“Love came down at Christmas, Love all lovely, love Divine.” ~ Christina Rosetti.
It really doesn’t matter what side of the world you were born, so long as you were raised in a Christian household, Christmas is special. Even for those who follow different religious beliefs, there is something about Christmas. There are even some Christian denominations which do not ‘celebrate’ Christmas, but the secular took over the religious a long time ago. For many people, watching a Christmas movie that has no mention of the Nativity story but instead has plenty of snow, gifts and happy endings, is the true definition of Christmas.
But for the child in us, there was something about that impatient anticipation, that build-up and tension that made the day special. And of course, doing certain things that you only did at Christmas. Perhaps it was a special Christmas tablecloth, or special candles, or just making the house extra spic and span that all added to the flavor of Christmas. In Jamaica we had the early morning Christmas service, the only day when the Christmas Carols were day appropriate, when children tried to hide their excitement and the Christmas breeze hit you when you came out of church, the sun barely rising over the ridge, the mist hanging in the valley.
A tradition, by virtue of definition, is doing things the same way as they have been done for decades, or in the case of religious practices, for centuries. But families can create their own traditions. The Christmases I had with my children may have resembled those of my own childhood, but much was different. The food for a start. My mother’s cooked breakfasts were limited to ‘porridge’. My Miami Christmases kicked off with ackee and saltfish, with the seasoned goat and oxtail waiting to go on the stove as soon as the breakfast was cleared away.
When I have gone back to the UK over Christmas, a tradition I started once my parents’ health began to deteriorate, I always took dried sorrel with me. So in my sister’s kitchen, surrounded by snow-tipped mountains, the smell of sorrel and ginger became a part of the blended tradition. When the extended family gathered (not on Christmas day itself, but on some convenient day soon after), everyone would bring food. I would fix some curried chicken so my parents (when they were still alive) would have a little taste of Jamaica. When I fixed my sorrel, I would always give my mother a little ‘tups’ to taste – wanting to make sure it was to her liking. One year as I watched her, she told me not to look, in case she didn’t like it and had to screw up her face! But that was what I wanted to see – to know if I needed to go back and add more sugar!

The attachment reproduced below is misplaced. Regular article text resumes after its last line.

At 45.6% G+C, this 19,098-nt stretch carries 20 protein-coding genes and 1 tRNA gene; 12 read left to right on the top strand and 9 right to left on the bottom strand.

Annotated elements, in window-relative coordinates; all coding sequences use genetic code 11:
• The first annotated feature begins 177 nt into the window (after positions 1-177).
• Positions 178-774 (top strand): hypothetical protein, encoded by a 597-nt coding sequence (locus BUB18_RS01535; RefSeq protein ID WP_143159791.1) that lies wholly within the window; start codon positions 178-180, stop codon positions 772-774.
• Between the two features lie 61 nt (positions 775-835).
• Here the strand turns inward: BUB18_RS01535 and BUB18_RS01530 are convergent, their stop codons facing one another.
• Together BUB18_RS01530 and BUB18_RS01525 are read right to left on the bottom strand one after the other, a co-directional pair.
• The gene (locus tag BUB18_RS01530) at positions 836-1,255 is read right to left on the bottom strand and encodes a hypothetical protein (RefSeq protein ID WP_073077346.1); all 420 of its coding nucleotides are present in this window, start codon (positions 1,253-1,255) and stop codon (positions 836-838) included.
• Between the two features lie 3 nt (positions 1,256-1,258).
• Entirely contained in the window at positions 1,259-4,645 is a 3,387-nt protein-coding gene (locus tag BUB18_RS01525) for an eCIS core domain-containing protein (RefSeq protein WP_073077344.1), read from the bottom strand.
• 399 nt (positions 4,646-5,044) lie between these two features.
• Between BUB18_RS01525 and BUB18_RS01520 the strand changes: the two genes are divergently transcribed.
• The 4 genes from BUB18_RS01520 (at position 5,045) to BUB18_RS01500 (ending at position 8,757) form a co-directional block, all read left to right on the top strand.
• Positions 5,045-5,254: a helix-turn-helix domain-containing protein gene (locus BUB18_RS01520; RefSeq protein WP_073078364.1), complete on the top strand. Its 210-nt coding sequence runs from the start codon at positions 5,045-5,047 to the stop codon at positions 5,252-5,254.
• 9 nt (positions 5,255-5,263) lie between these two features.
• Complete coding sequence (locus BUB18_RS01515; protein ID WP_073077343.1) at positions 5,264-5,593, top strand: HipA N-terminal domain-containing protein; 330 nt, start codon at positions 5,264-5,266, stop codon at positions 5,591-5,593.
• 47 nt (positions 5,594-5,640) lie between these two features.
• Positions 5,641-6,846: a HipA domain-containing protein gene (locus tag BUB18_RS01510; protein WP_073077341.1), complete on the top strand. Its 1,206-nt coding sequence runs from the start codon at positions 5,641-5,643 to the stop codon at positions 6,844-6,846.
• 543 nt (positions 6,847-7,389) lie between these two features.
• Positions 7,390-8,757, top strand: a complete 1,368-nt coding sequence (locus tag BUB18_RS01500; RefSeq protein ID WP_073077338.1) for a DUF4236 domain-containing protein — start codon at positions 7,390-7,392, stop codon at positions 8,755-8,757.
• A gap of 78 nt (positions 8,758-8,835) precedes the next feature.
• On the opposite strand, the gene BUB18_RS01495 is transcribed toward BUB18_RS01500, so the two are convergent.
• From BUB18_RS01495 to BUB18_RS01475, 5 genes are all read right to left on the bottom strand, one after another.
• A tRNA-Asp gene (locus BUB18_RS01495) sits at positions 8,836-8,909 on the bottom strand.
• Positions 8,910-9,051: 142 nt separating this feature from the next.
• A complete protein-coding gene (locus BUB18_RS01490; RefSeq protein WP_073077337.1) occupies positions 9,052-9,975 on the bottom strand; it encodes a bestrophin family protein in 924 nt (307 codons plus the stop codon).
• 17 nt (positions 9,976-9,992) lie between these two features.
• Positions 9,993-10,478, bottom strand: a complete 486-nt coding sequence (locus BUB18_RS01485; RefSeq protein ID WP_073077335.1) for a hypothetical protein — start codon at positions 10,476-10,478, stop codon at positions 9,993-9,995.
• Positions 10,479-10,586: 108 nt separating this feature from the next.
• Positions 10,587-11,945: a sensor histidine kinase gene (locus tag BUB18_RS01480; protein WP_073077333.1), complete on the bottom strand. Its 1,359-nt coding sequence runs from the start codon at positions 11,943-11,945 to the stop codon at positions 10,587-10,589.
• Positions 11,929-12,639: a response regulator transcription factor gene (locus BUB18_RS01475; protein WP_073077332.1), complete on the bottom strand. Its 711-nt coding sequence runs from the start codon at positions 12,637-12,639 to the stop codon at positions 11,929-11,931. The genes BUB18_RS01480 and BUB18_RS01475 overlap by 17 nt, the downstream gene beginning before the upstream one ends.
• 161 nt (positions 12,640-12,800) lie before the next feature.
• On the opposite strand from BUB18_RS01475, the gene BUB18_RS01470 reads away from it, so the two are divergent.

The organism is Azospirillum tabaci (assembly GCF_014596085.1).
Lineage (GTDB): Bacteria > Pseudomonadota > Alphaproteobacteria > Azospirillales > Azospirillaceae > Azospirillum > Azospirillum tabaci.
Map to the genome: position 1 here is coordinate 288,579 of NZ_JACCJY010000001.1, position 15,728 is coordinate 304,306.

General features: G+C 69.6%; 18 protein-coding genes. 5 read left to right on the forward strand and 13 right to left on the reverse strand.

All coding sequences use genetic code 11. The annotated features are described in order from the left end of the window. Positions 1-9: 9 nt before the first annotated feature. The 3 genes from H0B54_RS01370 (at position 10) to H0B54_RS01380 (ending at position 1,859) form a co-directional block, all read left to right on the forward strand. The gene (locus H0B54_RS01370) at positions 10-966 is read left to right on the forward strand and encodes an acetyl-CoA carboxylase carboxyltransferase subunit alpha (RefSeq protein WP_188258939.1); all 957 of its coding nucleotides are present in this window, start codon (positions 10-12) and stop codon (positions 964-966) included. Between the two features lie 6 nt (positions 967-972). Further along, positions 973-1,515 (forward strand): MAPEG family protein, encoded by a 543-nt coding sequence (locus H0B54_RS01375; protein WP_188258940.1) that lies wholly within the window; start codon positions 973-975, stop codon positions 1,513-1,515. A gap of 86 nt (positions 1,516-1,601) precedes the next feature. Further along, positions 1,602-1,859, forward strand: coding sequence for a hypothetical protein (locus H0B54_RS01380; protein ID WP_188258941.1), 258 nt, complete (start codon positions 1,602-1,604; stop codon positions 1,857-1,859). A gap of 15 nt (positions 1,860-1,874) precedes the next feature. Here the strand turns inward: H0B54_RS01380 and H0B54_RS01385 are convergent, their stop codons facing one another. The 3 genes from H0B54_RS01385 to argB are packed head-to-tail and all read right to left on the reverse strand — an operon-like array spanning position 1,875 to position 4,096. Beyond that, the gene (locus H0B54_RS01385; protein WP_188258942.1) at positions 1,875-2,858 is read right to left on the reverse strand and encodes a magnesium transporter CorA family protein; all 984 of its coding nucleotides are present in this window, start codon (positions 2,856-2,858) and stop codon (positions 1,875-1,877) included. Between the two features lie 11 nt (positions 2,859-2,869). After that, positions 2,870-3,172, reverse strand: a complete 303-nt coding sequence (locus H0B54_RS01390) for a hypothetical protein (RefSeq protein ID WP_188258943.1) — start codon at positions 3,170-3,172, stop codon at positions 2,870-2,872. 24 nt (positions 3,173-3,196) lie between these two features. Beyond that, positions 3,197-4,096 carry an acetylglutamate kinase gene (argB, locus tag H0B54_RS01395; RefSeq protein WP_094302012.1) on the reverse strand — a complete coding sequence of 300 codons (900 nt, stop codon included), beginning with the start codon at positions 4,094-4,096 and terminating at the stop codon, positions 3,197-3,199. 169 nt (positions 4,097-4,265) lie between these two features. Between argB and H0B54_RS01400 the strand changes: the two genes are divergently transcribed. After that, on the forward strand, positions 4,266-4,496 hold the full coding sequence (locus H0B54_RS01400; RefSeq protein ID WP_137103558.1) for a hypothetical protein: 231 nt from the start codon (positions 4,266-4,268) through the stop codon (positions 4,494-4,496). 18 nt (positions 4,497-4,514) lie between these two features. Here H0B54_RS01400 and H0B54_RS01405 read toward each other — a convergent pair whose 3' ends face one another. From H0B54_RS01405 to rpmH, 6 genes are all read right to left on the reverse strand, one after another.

The best thing about 2020 is that it has forced us to examine everything we took for granted, everything that we thought was the only way to do things, everything of value. We have had to reframe our expectations, change the way we earn our living, come up with new ways of doing things. And, especially over the holidays, it has forced us to recognize that we can always change our traditions. If following traditions (large families gathering from near and far) leads to the ill-health and possible death of even one family member, what is wrong with pausing for a year? And, there may be unexpected benefits. How many families spend way too much on Christmas each year, only to struggle to pay the bills in January?
One of the most interesting lessons from Buddhism, is that when faced with a challenging situation, instead of getting frustrated you should look for the blessings in the situation. Something that would normally provoke anger, should make you pivot, and think ‘thank you for the opportunity to exercise patience’. 2020 has been such a year. Instead of cursing the COVID, we should be thankful for the opportunity to rethink our priorities, to reimagine our lives lived in a different way, to appreciate each moment that we can take a breath.
On this Christmas morning in South Florida, a cool and showery 57°F, I am giving thanks for the love that was behind every tradition from my childhood to the present. There has been love baked into every Jamaican black cake; love wrapped into every tricky Christmas present; love withdrawn from the ATM to pay for the special treats. As a child I would receive Christmas packages sent with love all the way from the UK to Jamaica. My own children received similar packages. There is love shown to strangers by those who offer their time in ‘soup kitchens’ and food lines. There is love demonstrated by those frontline workers whose jobs don’t allow them to be home for the holidays. There are the Christmas dishes lovingly prepared and later washed; the trees decorated with love and lights; the gifts lovingly received.
Have a loving Christmas, Family, and may Health and Happiness stay with you through the New Year and beyond.